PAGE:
Red Eye: Wes Craven's slick, simple, sassy in-flight terror hits TVNZ Duke

Red Eye (M, 85mins) Directed by Wes Craven ***
With Grandma successfully buried, all Lisa Reisert (Rachel McAdams) wants to do is get back home in one piece.

Ever the workaholic, the Lux Atlantic Resort receptionist has caught the overnight or Red Eye flight from Dallas to Miami in the hope of arriving just in time for the start of the working day. But despite being a people pleaser 24/7 and a specialist in dealing with guests with special needs, even she is tested when her flight is delayed, a fellow airport dweller spills coffee over her suit jacket and she is befriended by the handsome, but overly attentive Jackson Rippner (Cillian Murphy).

Already suffering from a slight fear of flying, Lisa's nerves are further shaken by the inclement weather still in progress when the flight does eventually get under way. But turbulence turns out to be the least of her worries on Fresh Air Flight 1019.

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Best known for scaring a generation of teens with the likes of The Hills Have Eyes and A Nightmare on Elm St, director Wes Craven also reinvigorated the horror genre with his 1990s Scream trilogy. While Red Eye's psychological thrills marked a departure for the post-modern killer king, it wasn't the first time the former humanities lecturer switched genres with some success _ witness 1999's biopic Music Of the Heart.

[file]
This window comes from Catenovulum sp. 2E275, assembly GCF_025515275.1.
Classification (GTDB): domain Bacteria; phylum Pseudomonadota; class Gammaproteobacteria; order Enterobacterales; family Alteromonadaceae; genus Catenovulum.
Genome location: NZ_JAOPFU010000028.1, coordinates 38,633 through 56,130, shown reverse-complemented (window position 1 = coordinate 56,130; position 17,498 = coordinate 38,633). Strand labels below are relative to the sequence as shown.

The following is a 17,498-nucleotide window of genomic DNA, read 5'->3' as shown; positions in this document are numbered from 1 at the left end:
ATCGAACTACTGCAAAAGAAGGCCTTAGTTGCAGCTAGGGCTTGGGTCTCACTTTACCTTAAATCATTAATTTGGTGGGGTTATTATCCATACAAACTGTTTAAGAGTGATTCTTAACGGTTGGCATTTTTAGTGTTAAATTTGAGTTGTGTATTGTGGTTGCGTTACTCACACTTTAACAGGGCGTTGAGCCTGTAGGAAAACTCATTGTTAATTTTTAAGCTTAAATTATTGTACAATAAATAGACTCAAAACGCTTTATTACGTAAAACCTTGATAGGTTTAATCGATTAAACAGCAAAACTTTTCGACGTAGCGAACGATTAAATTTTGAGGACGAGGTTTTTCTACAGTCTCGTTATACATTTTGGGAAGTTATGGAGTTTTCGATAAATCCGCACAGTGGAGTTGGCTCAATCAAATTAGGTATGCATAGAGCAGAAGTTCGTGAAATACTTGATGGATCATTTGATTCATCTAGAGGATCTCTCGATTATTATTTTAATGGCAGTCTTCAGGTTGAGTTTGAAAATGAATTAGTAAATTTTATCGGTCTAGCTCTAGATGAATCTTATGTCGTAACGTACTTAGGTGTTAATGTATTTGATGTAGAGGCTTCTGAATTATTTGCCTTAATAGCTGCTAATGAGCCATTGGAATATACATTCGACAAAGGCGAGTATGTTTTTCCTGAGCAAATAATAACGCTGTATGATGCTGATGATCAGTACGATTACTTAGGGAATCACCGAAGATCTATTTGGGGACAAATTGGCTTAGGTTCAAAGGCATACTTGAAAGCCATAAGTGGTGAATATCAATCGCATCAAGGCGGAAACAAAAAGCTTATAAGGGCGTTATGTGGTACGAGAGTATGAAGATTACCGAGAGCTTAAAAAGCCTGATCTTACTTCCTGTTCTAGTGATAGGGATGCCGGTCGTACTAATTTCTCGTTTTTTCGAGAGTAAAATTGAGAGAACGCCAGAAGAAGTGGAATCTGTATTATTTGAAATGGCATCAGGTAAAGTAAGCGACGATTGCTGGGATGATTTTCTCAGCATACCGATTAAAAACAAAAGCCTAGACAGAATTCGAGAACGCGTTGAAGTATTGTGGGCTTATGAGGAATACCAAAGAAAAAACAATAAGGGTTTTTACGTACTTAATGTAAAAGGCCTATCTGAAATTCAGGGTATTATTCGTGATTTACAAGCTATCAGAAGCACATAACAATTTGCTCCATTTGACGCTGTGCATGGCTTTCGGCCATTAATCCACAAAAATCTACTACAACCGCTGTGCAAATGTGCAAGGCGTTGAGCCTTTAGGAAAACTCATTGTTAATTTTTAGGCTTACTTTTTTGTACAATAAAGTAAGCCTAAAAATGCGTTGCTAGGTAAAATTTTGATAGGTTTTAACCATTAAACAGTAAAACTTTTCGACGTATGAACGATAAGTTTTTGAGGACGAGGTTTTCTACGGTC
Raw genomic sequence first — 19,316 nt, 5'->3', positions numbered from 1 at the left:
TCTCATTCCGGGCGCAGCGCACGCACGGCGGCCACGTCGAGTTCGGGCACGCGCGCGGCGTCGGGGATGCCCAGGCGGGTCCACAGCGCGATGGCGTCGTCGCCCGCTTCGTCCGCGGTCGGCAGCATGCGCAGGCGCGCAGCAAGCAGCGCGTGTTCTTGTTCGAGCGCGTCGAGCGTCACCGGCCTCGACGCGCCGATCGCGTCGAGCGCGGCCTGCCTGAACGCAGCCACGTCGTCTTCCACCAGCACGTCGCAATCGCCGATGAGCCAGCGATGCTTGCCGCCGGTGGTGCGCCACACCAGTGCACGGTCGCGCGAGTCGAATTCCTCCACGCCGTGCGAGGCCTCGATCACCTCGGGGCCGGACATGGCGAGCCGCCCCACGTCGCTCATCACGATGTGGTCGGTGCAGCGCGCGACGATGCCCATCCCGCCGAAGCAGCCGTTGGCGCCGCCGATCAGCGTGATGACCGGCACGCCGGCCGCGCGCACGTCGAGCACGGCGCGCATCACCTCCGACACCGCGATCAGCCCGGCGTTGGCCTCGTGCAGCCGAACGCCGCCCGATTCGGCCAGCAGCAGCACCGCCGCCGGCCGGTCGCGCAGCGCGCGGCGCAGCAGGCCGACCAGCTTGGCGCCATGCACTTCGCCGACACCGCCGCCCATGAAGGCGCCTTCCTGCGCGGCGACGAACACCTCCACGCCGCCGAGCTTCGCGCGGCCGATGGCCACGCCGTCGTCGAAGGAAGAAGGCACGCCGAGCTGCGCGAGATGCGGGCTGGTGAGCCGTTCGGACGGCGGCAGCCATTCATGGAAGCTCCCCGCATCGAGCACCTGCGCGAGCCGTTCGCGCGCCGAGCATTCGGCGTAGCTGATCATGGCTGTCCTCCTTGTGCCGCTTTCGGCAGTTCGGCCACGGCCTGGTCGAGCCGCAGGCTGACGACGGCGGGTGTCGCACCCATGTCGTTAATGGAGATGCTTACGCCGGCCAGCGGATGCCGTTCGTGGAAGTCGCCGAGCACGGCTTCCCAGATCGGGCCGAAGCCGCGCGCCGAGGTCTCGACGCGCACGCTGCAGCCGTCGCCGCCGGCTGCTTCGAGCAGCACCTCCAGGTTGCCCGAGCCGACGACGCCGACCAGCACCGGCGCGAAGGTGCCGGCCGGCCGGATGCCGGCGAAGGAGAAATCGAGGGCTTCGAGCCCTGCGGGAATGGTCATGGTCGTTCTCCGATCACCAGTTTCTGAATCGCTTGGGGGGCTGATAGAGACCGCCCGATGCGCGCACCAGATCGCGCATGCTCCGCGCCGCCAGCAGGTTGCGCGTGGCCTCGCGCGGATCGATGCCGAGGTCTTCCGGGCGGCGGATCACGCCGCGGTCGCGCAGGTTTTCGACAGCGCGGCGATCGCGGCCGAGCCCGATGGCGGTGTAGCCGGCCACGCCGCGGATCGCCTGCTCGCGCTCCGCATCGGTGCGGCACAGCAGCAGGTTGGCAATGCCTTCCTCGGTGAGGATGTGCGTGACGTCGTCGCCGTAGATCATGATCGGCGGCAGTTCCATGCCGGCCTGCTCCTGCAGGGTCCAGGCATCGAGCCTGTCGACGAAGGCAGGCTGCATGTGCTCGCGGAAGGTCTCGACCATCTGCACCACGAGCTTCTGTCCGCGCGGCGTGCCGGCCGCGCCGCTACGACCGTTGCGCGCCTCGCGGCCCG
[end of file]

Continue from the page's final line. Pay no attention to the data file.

Despite an absence of five years from the director's chair prior to this 2005 release, Craven shows he still knows how to ratchet up the tension chiefly using claustrophobic camera angles and conjure up images and scenarios that are the stuff of nightmares.

Rachel McAdams and Cillian Murphy star in the in-flight horror Red Eye.

Proving that the simplest stories can make the best films, writer Carl Ellsworth's (TV's Xena, Buffy) script cleverly takes its time to establish the major characters before unleashing a sustained last hour of thrills and spills.

Allegedly inspired by one of the noughties other single-location set thrillers, Phone Booth, Red Eye evokes memories of vintage Hitchcock (complete with director and writer cameos). Not all of it succeeds the other airline passengers are thinly sketched stereotypes (the sick young girl travelling on her own, the kindly old lady, the surly businessman), while the finale is the dictionary definition of deja vu.

However, this was the movie that proved how versatile McAdams could be, after her one-note performances in The Notebook and The Wedding Crashers. Who knew, at that stage, she had such depth? Starting out as a seemingly one- dimensional, doe-eyed receptionist who is kind to animals and small children, by the end she is emoting profusely and handling herself in a way that would make Sigourney Weaver and Linda Hamilton proud.

She's a perfect match for the always intense and impressive Murphy (Batman Begins, Peaky Blinders). Behind the haunting baby blues of his character lie a heart of darkness that would give even Freddy Krueger a broken night's sleep.

By the end of Red Eye, Rachel McAdams Lisa Reisert handles herself in a way that would make Sigourney Weaver and Linda Hamilton proud.

A movie that even reveals what happened to CHIPS' Sergeant Getraer and Survivor favourite Colby after their heydays, Red Eye is a slick, sassy little thriller that keeps things short and simple. And like Airplane, Air Force One or Executive Decision, it was a movie that certainly wasnt going to screen on an in-flight entertainment system near you.

Red Eye will screen on TVNZ Duke at 8.30pm on Saturday, March 13.


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